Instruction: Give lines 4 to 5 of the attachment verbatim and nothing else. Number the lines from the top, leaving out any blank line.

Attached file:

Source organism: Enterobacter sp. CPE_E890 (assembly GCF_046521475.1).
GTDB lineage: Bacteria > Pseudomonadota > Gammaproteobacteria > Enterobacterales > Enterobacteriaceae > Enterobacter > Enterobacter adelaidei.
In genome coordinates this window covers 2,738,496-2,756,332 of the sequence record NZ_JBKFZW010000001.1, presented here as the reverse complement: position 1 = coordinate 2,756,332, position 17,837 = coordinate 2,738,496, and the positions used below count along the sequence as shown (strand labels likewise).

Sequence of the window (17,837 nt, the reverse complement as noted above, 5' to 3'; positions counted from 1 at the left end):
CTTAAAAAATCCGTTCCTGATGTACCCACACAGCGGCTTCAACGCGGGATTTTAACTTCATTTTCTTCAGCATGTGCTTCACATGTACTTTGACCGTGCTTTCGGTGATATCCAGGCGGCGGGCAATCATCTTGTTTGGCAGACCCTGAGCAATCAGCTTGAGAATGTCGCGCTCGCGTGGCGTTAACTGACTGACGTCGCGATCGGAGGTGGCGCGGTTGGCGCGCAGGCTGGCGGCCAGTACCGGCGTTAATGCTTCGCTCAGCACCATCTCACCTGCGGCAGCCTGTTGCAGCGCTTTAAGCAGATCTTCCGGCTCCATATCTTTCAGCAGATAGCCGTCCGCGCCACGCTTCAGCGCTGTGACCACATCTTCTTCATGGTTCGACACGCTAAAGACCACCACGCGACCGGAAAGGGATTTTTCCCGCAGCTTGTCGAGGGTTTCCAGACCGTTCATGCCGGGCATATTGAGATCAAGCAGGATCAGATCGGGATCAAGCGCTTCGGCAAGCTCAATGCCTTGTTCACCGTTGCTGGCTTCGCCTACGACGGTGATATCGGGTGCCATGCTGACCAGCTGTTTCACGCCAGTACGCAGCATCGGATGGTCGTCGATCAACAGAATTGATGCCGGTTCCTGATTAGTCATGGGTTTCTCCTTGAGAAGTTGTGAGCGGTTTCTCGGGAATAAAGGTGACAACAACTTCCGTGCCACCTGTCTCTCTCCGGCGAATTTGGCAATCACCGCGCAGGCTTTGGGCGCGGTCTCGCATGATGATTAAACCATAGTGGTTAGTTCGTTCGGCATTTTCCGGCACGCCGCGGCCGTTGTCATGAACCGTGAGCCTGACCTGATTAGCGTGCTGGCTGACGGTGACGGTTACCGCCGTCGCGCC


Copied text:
Sequence of the window (17,837 nt, the reverse complement as noted above, 5' to 3'; positions counted from 1 at the left end):
CTTAAAAAATCCGTTCCTGATGTACCCACACAGCGGCTTCAACGCGGGATTTTAACTTCATTTTCTTCAGCATGTGCTTCACATGTACTTTGACCGTGCTTTCGGTGATATCCAGGCGGCGGGCAATCATCTTGTTTGGCAGACCCTGAGCAATCAGCTTGAGAATGTCGCGCTCGCGTGGCGTTAACTGACTGACGTCGCGATCGGAGGTGGCGCGGTTGGCGCGCAGGCTGGCGGCCAGTACCGGCGTTAATGCTTCGCTCAGCACCATCTCACCTGCGGCAGCCTGTTGCAGCGCTTTAAGCAGATCTTCCGGCTCCATATCTTTCAGCAGATAGCCGTCCGCGCCACGCTTCAGCGCTGTGACCACATCTTCTTCATGGTTCGACACGCTAAAGACCACCACGCGACCGGAAAGGGATTTTTCCCGCAGCTTGTCGAGGGTTTCCAGACCGTTCATGCCGGGCATATTGAGATCAAGCAGGATCAGATCGGGATCAAGCGCTTCGGCAAGCTCAATGCCTTGTTCACCGTTGCTGGCTTCGCCTACGACGGTGATATCGGGTGCCATGCTGACCAGCTGTTTCACGCCAGTACGCAGCATCGGATGGTCGTCGATCAACAGAATTGATGCCGGTTCCTGATTAGTCATGGGTTTCTCCTTGAGAAGTTGTGAGCGGTTTCTCGGGAATAAAGGTGACAACAACTTCCGTGCCACCTGTCTCTCTCCGGCGAATTTGGCAATCACCGCGCAGGCTTTGGGCGCGGTCTCGCATGATGATTAAACCATAGTGGTTAGTTCGTTCGGCATTTTCCGGCACGCCGCGGCCGTTGTCATGAACCGTGAGCCTGACCTGATTAGCGTGCTGGCTGACGGTGACGGTTACCGCCGTCGCGCC